The exact payback of a particular energy source is, Costanza, acknowledged on the phone, "an open question, but the numbers do not put these energy sources anywhere near what we been used to with oil or coal. That's the real concern. We are going to be putting lot a more energy back into just getting energy."
These slightly-better-than-breakeven numbers for corn ethanol are based on faulty analysis, says Farrell. Comparing energy "give" to energy "get" makes little sense it this case, because the point of converting corn into ethanol is to make high-value vehicle fuel.
Corn ethanol does not simply increase the energy output by a factor of 1.2 or 1.5. Instead, it makes motor fuel from solar energy (which makes sugar in the corn kernels), coal (source of electricity for the ethanol plant), natural gas (source of corn fertilizer), and diesel fuel (which runs tractors and trucks).
So instead of talking about net energy, Farrell says we should be discussing the benefits of energy conversion. That, he says, is how we evaluate comparable technologies. "Do we really pay attention to how much energy went into mining the coal or natural gas that makes electricity for our computers? No, you think the electricity is really valuable. The net energy is really lousy for electrical conversion [in a generating plant], but we don't care." Electric generating plants and ethanol plants both "take fuel of one quality in, and produce energy of a higher quality," he says.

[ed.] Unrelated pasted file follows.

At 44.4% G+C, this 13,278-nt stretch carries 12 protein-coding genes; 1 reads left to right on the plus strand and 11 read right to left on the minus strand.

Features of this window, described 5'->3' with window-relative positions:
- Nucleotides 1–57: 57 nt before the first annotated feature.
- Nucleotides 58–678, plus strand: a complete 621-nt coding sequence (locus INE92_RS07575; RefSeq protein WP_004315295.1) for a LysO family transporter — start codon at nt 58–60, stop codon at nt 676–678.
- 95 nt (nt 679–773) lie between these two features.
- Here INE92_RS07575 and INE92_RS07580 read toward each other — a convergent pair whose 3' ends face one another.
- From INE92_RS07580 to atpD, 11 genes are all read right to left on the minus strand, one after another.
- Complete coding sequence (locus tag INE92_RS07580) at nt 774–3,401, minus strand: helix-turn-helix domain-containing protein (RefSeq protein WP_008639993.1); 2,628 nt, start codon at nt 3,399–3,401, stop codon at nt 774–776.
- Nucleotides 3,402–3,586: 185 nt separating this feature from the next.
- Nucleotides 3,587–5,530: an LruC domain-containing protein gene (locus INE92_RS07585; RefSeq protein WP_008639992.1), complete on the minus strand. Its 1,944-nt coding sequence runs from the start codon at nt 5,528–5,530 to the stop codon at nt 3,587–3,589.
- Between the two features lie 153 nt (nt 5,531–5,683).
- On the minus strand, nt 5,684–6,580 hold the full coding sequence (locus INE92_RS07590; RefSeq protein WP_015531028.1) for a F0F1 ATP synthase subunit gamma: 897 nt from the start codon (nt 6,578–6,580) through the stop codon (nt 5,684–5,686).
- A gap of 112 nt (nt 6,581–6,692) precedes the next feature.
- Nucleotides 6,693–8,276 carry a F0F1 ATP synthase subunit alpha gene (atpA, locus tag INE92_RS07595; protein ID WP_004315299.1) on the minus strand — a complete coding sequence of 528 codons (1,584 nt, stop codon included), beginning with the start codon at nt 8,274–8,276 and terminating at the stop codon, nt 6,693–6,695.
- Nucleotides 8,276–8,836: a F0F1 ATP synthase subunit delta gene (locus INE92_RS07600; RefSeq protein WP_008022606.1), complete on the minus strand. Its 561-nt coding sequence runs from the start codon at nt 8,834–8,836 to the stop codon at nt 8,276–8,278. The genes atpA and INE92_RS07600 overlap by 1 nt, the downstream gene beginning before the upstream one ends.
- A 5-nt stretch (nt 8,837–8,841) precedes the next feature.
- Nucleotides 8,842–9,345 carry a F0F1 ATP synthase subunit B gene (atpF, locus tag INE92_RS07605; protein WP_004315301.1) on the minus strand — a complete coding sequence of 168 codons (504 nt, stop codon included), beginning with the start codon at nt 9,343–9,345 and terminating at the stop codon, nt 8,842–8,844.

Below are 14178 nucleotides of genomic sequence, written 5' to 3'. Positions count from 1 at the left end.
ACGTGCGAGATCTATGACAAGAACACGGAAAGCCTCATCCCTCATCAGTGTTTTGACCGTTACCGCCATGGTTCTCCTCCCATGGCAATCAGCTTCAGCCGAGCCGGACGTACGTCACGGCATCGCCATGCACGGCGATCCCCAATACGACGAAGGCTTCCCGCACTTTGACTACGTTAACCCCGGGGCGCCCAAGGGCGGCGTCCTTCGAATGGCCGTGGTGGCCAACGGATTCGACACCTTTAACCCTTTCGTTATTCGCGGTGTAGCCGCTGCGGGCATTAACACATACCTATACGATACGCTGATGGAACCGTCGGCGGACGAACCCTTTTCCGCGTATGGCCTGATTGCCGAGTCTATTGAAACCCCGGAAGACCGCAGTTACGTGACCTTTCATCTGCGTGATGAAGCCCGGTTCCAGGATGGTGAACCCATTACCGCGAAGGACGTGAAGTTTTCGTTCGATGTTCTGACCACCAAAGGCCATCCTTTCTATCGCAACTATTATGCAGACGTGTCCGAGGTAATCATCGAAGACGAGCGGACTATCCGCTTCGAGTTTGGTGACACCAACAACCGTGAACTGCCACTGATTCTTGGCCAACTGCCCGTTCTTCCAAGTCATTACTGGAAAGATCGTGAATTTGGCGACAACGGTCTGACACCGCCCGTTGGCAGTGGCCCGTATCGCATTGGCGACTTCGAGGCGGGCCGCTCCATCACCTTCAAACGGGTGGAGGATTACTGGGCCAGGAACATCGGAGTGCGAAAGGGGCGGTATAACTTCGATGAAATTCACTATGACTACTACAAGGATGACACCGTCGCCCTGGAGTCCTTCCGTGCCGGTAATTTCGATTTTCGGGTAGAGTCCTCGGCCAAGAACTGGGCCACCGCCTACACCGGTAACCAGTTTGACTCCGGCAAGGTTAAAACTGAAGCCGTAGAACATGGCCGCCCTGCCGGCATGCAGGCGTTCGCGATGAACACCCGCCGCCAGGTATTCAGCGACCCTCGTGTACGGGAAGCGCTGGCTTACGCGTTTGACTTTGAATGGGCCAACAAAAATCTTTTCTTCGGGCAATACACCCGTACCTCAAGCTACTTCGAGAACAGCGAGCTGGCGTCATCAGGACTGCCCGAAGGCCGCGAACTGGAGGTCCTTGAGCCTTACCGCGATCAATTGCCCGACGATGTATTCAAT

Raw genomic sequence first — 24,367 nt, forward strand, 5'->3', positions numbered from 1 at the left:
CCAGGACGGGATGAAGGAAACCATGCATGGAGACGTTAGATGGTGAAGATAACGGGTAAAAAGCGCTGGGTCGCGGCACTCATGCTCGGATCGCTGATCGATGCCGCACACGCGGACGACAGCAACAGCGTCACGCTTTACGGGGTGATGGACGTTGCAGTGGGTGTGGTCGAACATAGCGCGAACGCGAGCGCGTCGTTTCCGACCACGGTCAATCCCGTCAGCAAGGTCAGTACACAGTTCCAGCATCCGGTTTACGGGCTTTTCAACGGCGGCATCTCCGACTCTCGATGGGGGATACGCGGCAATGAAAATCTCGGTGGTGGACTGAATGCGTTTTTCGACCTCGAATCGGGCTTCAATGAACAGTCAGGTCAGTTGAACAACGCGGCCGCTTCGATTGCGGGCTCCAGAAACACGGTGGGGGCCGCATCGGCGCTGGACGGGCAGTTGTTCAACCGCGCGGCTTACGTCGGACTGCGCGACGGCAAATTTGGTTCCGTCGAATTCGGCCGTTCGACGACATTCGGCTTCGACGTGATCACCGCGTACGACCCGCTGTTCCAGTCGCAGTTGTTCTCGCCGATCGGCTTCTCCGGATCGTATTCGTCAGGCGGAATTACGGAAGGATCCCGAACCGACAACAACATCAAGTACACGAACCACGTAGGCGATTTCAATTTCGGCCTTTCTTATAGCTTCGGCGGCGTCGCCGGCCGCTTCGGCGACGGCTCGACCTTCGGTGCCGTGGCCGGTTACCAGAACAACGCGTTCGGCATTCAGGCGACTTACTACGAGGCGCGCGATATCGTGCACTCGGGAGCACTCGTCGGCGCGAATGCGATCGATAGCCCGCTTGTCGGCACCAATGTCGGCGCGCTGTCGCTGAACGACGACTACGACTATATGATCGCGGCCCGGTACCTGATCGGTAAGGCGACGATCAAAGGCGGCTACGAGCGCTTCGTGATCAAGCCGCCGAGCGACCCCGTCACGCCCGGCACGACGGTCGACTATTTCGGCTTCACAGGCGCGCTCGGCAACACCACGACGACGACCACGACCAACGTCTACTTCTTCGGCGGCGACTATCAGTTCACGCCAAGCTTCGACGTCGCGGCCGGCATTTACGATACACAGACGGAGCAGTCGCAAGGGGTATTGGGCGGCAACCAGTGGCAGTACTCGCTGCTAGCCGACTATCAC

Although the energy return for corn ethanol sounds straightforward (you just measure inputs and outputs), "There are a lot of uncertainties about how you measure the input and output, where you draw the system boundaries," says Cutler Cleveland, professor of geography and environment at Boston University. "Do you include the energy used to pump irrigation water? Some analysts don't use that. What about the energy consumed by laborers on the farm?" If half your corn crop is getting fermented into fuel, do you count the energy needed to make tractors and tractor factories?